The Legacy of ’94, Part 2 – The Stockman Effect

On November 8, 1994 I woke up to a shock.  My persistently undefeatable Congressman, Jack Brooks, had been swept away.  A New Deal leftist who sat atop a typical southern union/populist Democratic machine; we had come to see the old man as a force that could only be removed by the hand of God.  Turns out we were right.

Brooks was solidly out of touch with the shifting mood of his district, but he had a powerful machine at his disposal.  He had already fended off two credible, well-supported efforts to unseat him with a strong GOP candidate.  The Party had given up.

Brooks’ GOP opponent in ’94, Steve Stockman, was what I will politely refer to as a “default candidate” – some guy who signed up to run.  That was the year the national tide finally shifted.  On November 7, God called Jack Brooks home – to Port Arthur, along with a raft of Democratic candidates up and down the ballot, all over the South.

The rightward surge was unforgiving and mostly indiscriminate.  From the local level on up, this wave swept away an arthritic and corrupt political machine that had stifled real political choice in the South since the end of Reconstruction.  For Southerners, it was like their own Berlin Wall had come down.  But this would be a brief victory.  The GOP wasn’t ready for this windfall and it would create some strange dynamics that are still with us.

Stockman, a born-again Christian who not long before had been living in his car, was a vocal supporter of the militia movement until Timothy McVeigh made that instantaneously uncool.  He wasted no time tackling the vital problems of Washington by co-sponsoring a bill to investigate the authors of the Kinsey Reports.  He was unceremoniously voted out at the next election, but he didn’t go away.

Though his single term in office was unremarkable his impact lingers.   Across the South nutjobs of all varieties found themselves briefly in elected office.  As the public sobered up they lost their seats, but they didn’t just go home.  Draped in legitimacy as a former Congressman, District Judge, or County Commissioner and empowered by new connections, they found places for themselves all up and down the mostly vacant frontier of the Republican Party structure in the South.

Stockman’s chief of staff became the Executive Director of the Texas Republican Party.  His wife has been a delegate to the Republican National Convention.  Stockman has hosted his own radio show, consulted for other candidates, and continues to be associated with a political entity called the Presidential Trust.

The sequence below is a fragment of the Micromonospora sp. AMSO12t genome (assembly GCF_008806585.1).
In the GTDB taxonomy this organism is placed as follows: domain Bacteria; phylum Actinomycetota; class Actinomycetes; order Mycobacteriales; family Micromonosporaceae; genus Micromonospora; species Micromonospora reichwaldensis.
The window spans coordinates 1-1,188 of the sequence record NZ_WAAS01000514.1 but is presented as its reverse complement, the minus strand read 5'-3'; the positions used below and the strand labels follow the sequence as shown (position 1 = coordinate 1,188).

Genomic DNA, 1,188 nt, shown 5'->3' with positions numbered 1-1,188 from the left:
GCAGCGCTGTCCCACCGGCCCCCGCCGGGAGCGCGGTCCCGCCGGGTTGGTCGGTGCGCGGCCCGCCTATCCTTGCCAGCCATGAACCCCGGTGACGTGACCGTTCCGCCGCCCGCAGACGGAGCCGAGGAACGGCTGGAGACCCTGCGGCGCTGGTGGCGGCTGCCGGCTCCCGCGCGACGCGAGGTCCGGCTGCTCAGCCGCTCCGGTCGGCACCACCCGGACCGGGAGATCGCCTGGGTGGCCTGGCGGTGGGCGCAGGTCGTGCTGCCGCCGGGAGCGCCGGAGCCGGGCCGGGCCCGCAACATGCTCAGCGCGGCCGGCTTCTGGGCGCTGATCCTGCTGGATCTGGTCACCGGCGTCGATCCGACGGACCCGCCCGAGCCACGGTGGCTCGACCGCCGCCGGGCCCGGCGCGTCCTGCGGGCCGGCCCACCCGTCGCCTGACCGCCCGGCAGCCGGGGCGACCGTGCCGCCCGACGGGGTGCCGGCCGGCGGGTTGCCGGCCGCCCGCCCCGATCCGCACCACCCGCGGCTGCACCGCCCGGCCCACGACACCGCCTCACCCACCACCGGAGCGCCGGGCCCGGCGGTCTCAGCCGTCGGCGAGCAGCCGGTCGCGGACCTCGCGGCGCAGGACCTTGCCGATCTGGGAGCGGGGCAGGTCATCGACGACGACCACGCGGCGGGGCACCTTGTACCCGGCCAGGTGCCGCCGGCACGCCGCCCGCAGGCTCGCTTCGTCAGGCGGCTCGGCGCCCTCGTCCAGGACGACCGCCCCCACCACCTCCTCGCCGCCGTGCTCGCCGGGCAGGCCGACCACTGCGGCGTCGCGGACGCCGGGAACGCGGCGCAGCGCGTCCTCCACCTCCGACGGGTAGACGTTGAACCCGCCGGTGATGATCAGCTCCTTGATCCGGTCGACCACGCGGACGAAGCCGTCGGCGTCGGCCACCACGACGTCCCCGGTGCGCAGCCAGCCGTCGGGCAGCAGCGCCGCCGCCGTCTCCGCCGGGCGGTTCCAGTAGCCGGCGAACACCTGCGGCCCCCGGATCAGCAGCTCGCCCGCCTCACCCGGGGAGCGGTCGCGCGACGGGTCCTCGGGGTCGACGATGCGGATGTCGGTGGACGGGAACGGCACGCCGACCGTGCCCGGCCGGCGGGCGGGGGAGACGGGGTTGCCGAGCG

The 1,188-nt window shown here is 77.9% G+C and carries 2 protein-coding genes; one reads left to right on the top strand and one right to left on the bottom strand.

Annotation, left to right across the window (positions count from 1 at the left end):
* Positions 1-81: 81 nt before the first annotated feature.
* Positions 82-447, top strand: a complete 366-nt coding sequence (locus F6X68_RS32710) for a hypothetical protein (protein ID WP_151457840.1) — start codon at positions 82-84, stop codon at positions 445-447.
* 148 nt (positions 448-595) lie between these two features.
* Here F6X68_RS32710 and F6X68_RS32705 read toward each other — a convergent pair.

The unintended impact of the ’94 election was to bring into positions of minor, but meaningful local power a small army of nutjobs.  There were relatively few credible candidates for local office on the GOP ballot in the South in ’94, and a disturbing number of them were downright nutty. Though the craziest of the deadwood swept in by the great flood of ’94 would gradually be removed from office, many of them came to rest inside the Party’s power structure where they continue to clog the gears today.

The Stockman Effect would place ridiculous characters into positions of genuine power and influence throughout the Republican Party for a generation.  Barry Goldwater’s old gripe about the party being taken over by “a bunch of kooks” would become a political fact that the country is still struggling to overcome.

Of course, the swing toward nutjob politics didn’t start in ’94.  Reagan had used a version of the Nutjob Gambit to rally an extreme wing of fundamentalists as early as 1980.  But he treated them like cannon fodder.  The ’94 election was when they first tasted real power.  Their influence has replaced the old right, left, moderate competition inside the Party with a sane vs. lunatic vs. “I hear the voice of God” spectrum that has rendered “right and left” utterly meaningless.

McCain’s candidacy offered hope for a power shift inside the Party that could have begun to mitigate the Stockman Effect.  His failure has left the GOP at the mercy of its darkest impulses.

The Party will recover because it must.  People who value reason over passion, truth over fantasy, reality over propaganda, in other words – responsible adults – will at some point regain some influence.  But in the meantime the country is paying a price.  One day we will have to clean up the wreckage, but for now the injuries continue to pile up.


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